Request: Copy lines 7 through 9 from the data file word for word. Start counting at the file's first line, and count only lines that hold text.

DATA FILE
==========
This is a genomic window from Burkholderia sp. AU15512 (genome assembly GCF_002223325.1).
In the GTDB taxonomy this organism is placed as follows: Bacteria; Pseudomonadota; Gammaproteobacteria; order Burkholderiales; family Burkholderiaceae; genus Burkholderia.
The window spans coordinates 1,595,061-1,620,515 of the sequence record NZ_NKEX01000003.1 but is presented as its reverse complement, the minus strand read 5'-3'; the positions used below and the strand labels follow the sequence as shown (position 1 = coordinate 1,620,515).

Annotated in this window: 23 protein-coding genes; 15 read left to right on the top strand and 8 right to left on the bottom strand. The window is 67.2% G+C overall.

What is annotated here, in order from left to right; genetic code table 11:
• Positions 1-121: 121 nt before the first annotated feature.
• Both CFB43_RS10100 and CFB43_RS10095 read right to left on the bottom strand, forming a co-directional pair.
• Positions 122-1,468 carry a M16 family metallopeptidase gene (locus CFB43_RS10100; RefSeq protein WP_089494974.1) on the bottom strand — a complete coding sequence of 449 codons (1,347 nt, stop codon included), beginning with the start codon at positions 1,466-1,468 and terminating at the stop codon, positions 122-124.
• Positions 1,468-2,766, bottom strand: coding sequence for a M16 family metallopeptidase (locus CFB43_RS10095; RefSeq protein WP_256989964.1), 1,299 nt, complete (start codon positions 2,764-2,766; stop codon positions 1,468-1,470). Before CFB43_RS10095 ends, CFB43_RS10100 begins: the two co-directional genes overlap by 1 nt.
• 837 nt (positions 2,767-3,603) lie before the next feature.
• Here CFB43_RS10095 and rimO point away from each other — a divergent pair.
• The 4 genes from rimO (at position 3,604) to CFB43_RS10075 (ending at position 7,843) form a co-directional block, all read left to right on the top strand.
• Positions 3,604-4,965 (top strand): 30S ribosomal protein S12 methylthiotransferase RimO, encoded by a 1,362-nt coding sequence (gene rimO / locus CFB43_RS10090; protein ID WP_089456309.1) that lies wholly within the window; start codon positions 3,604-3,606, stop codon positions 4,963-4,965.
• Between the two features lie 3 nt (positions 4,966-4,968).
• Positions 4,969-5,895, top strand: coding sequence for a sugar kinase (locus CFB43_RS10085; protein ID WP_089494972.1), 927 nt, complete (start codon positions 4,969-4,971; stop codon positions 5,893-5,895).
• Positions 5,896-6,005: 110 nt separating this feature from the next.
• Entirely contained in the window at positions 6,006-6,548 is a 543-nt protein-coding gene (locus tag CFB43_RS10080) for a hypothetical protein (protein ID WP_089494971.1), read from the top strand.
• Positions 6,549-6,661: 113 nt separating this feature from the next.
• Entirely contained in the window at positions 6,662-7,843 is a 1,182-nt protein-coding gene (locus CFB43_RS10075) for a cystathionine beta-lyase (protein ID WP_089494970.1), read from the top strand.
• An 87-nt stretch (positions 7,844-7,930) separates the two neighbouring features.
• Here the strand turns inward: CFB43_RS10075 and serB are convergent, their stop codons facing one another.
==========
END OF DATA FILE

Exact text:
• Both CFB43_RS10100 and CFB43_RS10095 read right to left on the bottom strand, forming a co-directional pair.
• Positions 122-1,468 carry a M16 family metallopeptidase gene (locus CFB43_RS10100; RefSeq protein WP_089494974.1) on the bottom strand — a complete coding sequence of 449 codons (1,347 nt, stop codon included), beginning with the start codon at positions 1,466-1,468 and terminating at the stop codon, positions 122-124.
• Positions 1,468-2,766, bottom strand: coding sequence for a M16 family metallopeptidase (locus CFB43_RS10095; RefSeq protein WP_256989964.1), 1,299 nt, complete (start codon positions 2,764-2,766; stop codon positions 1,468-1,470). Before CFB43_RS10095 ends, CFB43_RS10100 begins: the two co-directional genes overlap by 1 nt.